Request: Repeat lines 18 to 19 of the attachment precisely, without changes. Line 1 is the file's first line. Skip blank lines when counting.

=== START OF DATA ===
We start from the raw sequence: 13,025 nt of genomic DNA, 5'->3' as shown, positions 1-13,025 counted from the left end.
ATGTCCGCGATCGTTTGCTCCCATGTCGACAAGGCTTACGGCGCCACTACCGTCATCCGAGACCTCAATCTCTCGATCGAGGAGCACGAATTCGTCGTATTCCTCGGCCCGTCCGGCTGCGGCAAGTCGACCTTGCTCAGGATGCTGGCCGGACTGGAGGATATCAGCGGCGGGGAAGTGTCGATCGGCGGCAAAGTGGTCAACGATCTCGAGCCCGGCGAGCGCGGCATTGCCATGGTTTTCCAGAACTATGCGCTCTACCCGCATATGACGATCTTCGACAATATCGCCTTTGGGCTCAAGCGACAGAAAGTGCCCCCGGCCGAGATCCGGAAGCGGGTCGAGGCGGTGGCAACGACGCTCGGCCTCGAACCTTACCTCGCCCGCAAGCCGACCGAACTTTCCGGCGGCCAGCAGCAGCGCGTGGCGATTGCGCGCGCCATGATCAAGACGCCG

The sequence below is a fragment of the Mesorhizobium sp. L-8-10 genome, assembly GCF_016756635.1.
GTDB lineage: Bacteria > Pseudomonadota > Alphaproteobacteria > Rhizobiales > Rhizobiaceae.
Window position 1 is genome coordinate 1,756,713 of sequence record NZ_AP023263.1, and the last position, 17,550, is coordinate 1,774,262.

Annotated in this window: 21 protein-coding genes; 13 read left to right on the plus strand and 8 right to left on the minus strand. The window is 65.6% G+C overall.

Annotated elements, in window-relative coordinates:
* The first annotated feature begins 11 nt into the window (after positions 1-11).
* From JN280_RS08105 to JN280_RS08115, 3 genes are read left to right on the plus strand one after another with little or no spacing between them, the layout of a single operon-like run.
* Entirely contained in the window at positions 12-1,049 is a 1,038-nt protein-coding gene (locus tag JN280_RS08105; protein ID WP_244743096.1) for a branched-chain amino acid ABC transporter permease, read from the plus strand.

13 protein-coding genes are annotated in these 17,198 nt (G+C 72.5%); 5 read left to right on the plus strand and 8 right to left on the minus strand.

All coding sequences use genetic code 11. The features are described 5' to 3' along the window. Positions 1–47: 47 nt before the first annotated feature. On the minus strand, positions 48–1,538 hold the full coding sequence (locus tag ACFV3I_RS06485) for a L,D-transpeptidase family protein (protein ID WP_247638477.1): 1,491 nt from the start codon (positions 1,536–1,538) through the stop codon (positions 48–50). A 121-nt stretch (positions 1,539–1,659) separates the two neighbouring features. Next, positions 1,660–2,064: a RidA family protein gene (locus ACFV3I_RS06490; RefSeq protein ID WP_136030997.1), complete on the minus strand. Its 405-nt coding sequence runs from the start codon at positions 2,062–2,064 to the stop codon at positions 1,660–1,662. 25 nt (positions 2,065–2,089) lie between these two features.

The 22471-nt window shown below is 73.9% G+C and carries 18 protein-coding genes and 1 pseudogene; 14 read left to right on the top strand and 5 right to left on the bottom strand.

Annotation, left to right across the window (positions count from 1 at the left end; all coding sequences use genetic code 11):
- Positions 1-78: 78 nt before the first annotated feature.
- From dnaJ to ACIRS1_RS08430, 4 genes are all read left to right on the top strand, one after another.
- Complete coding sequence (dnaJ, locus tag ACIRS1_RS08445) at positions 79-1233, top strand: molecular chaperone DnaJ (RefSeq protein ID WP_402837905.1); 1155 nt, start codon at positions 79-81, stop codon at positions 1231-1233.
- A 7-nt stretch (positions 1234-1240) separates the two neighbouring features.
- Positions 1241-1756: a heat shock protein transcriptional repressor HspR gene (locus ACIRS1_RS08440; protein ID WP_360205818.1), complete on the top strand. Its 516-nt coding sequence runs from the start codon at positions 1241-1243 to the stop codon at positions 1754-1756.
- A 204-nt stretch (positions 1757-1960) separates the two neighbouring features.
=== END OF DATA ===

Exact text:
- A 7-nt stretch (positions 1234-1240) separates the two neighbouring features.
- Positions 1241-1756: a heat shock protein transcriptional repressor HspR gene (locus ACIRS1_RS08440; protein ID WP_360205818.1), complete on the top strand. Its 516-nt coding sequence runs from the start codon at positions 1241-1243 to the stop codon at positions 1754-1756.